Unmet Promise

10 years ago, the very first call I received on my very first day working for San Diego Pride was from an active duty sailor, who along with a group of veterans and active duty service members, wanted to march in our Parade. The problem was the repeal of Don’t Ask, Don’t Tell (DADT) would not go into effect until a month and half after our Pride Parade. With those brave servicemembers, we gathered local activists, researched Department of Defense policy, and in a few short weeks we had our first Pride Parade contingent of LGBTQ servicemembers from every branch of the military.

San Diego has the highest concentration of military personnel in the world as well as the highest concentration of LGBTQ military personnel in the world. Folks still forget that the percentage of LGBTQ population is higher in the military than the general population. This fact is a direct result of the lack of support LGBTQ youth find in their schools and family. Often, when they are seeking a way out from abusive situations or communities, or when faced with familial rejection and homelessness, LGBTQ people seek refuge in military service.

For generations and to this day, LGBTQ servicemembers have fought for and defended this nation without fully enjoying equal protection under the law. DADT wasn’t repealed until 2011. Transgender servicemembers have been knocked around without lasting protection of their service. Federal marriage protections only took hold six years ago. It was just last year that LGBTQ employment protection was recognized by SCOTUS. LGBTQ Americans still are not fully protected under the law in housing, adoption, and public accommodation. Our work is not over. The promises of this nation that we are to be treated equally under the law are still unmet.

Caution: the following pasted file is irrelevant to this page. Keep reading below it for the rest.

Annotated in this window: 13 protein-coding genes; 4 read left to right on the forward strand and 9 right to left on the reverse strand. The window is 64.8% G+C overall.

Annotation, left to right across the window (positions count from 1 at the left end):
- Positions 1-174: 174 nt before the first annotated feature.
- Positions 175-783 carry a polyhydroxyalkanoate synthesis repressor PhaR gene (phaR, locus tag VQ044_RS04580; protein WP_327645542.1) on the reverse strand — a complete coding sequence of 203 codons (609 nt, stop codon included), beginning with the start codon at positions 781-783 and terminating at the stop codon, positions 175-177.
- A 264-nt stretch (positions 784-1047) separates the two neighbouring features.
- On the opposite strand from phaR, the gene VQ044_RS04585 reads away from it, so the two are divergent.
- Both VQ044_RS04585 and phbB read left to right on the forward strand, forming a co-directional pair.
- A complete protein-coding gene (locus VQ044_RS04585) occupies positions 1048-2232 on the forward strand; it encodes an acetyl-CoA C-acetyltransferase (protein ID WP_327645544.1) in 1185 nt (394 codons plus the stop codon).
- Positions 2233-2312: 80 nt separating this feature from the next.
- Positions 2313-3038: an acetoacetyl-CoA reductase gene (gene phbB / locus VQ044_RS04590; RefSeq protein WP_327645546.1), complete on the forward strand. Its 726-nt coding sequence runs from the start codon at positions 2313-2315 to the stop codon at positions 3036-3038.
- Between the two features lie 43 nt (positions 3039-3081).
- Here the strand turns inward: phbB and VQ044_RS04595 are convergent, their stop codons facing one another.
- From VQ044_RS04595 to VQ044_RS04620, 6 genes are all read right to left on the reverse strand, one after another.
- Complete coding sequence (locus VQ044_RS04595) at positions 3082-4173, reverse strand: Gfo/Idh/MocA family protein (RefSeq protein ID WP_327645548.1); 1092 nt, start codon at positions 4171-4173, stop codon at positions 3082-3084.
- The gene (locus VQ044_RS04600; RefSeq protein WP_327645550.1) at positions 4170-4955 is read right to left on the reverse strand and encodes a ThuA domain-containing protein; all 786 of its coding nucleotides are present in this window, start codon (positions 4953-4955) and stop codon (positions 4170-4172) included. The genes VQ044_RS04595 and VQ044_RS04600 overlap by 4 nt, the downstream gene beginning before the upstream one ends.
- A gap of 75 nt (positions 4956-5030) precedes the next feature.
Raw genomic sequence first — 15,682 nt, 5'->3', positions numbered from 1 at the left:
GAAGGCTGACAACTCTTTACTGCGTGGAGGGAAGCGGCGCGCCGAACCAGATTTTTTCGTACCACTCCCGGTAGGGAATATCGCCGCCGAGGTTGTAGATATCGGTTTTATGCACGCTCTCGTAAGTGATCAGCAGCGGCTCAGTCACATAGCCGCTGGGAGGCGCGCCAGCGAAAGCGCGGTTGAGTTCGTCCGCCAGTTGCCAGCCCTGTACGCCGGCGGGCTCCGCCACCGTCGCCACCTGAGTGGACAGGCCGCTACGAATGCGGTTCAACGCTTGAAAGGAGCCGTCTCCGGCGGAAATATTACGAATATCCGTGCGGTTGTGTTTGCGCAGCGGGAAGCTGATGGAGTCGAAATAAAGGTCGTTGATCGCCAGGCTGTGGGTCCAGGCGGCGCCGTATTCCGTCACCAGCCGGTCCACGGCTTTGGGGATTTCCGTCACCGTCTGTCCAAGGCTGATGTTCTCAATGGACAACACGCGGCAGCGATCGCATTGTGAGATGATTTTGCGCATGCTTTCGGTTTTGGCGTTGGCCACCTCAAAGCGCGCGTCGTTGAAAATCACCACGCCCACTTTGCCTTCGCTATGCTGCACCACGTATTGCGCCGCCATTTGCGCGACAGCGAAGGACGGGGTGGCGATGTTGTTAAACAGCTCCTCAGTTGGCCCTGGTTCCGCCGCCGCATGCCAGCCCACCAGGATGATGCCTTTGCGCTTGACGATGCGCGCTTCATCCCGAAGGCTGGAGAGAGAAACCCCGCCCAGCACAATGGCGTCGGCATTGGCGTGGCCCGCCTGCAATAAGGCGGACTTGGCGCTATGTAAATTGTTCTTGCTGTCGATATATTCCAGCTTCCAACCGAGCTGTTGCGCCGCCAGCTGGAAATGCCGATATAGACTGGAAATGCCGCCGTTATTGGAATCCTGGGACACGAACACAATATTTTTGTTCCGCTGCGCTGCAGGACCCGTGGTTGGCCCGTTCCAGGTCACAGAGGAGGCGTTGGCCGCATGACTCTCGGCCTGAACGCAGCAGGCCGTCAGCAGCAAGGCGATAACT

As we look forward to our Fourth of July weekend, to celebrate America’s independence, let us remember that our liberation is not complete; joined in our pursuits must be indigenous, two-spirit communities, women, racial, ethnic, and religious minorities, the disabled community, seniors, youth, and the unhoused.

I hope you all find time for happiness and joy this weekend and that you reflect and recommit yourselves to fighting for a day when we reach those unmet promises together. Together, we are Resilient.


About Fernando

Fernando Lopez is the Executive Director of San Diego Pride. Lopez’s years of LGBT advocacy, nonprofit management, public education, diversity consulting, media relations, guest lectures, and organizing have made them a consistent presence ensuring the struggles of the LGBT community are ever visible.